“Me and Dont’a talked a couple of days ago at an event, and then we talked right before the draft started today,” Joejuan said Friday night. “He definitely said that they wanted me on the squad and he wants me on the squad. Just to hear my name called on that team and to play beside them and play beside all those guys, I’m definitely looking forward to it.”

But before the next chapter begins, there are some things that Patriots Nation has to learn about Joejuan beyond his performance on the football field.

Joejuan attended Vanderbilt University, and before the Draft, the school’s athletics department put out a 10-minute documentary that follows Joejuan through the Combine and NFL Pro Day process. In the documentary, he talks openly about the struggles he and his family faced growing up in Nashville. His mother, Stephanie Roberts, raised Joejuan and his brother on her own, working multiple jobs and facing eviction.

“We hit a lot of low points, but through that, she always tried to show her love for her kids,” Joejuan said.

Joejuan’s father isn’t in his life, but he said that his father was a prominent football player in Tennessee. This motivated Joejuan to excel in football.

“I wanted to be better than him at everything I did in life,” he said.

The feature is worth watching in its entirety.

Football isn’t his only passion, either. Joejuan told “Good Morning Football” that he is an avid drawer and is into anime.

“I’ve been drawing since I remember, since I was 5, 6,” he told the hosts. “I’ve always loved to draw.”

And his interest in anime will surely be well-received by his new Patriots teammates, several of whom have bonded over their shared interest. One of those Patriots is Adam Butler, who also played for Vanderbilt.

During his appearance on “Good Morning Football,” Peter Schrager had an intuitive moment, and he turned out to be spot on.

“I’m listening to this kid speak. I feel like you’re a New England Patriot already,” he said. “Like this is it. This is what Belichick’s dream prospect is.”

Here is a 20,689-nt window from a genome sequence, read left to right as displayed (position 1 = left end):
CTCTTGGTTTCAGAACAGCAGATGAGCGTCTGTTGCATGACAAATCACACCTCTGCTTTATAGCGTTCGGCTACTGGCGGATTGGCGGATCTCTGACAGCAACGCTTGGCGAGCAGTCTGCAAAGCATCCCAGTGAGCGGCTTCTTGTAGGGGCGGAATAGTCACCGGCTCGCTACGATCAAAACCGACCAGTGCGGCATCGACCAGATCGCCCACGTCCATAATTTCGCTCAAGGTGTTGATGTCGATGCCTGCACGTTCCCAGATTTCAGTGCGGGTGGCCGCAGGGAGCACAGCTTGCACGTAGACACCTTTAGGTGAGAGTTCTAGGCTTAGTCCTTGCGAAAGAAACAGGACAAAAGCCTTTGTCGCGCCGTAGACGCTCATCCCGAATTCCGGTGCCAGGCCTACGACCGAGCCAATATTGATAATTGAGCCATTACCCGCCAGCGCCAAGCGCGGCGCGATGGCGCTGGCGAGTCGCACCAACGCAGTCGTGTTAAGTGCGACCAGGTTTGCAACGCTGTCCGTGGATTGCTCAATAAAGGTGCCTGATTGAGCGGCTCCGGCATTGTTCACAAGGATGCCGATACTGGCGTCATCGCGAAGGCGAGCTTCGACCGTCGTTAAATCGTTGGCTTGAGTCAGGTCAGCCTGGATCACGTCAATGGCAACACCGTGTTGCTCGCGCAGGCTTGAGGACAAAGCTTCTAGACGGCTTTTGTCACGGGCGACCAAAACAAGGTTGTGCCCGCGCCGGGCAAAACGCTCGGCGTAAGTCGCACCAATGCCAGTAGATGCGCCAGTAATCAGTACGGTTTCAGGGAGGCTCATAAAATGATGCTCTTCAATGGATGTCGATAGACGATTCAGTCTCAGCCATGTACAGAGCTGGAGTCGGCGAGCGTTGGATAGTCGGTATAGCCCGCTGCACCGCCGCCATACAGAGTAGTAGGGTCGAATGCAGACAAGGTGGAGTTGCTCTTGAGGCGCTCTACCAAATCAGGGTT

Hey, good call, Peter. Welcome to New England, Joejuan.

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Q: How do you feel about catching passes from Tom Brady?

NH: I’m extremely excited. I’m just ecstatic to come in, work hard, constantly improve and just live up to the expectations.

Q: Did you have any sort of pre-draft contact with the Patriots, and if so, what was that like?

NH: Yes, I had a visit with the Patriots and I felt that it went really well. I feel like I meshed with the coaches very well and I just feel like I fit in with the team and everything very well.

Q: What kind of clicked for you with the Patriots?

NH: I just feel like the way I retained some of the information as far as some of the plays they were going over with me. Also, I just felt like coming in, I’ll be expected to know a lot and be prepared, and I’m ready for that.

Q: Did you feel like you were going to be drafted either at 32 to the Patriots or at 33 to Arizona?

NH: I did going in. I just had a feeling. Obviously, I didn’t know exactly what was going to happen, but I did just kind of have a feeling.

Q: Can you lean on your college teammate Christian Sam at all to help get you acclimated to what life is going to be like in New England?

NH: Yes, most definitely. That will be one of the guys that I talk to right off the bat, just trying to get some advice, just trying to do well and be prepared and know the expectations and everything.

Q: You’re the first receiver Bill Belichick has drafted in the first round since he’s become coach of the Patriots. What does that mean to you?

NH: It means the world to me. For him to have that much faith in me and to have that much trust in me, it just makes me want to work that much harder. So, I’m going to come in with a workhouse mindset and get better every day.

Q: Coach Herm Edwards compared you a little bit to Dez Bryant. Is there a guy who is in the league now or was in the league the last handful of years who you model your game after a little bit?

NH: It’s hard to say. I have a lot of respect for everybody that has played at the NFL level. I have so much to learn, I have so much to handle coming into the game, coming into the NFL. It’s hard to really give a comparison.

Q: How would you describe your game?

NH: I would describe my game as very passionate. I play with a lot of passion. Whenever that ball is in the air, I’ll sacrifice anything to go get it and I’ll do whatever it takes to help the team win. Anything Coach wants me to do, whether it’s on special teams, offense, anything, I’ll do it just to do my part and to be one piece of the puzzle in helping us win.

Q: Do you hope to expand your route tree when you get to New England?

NH: That’s not really up to me too much – it’s all on what the coaches want from me. I’m going to come in with the mindset of being very coachable. I’ve always been a very coachable player, just picking up on things very quickly. Whatever they need me to do or want me to do, I’ll get on it right away.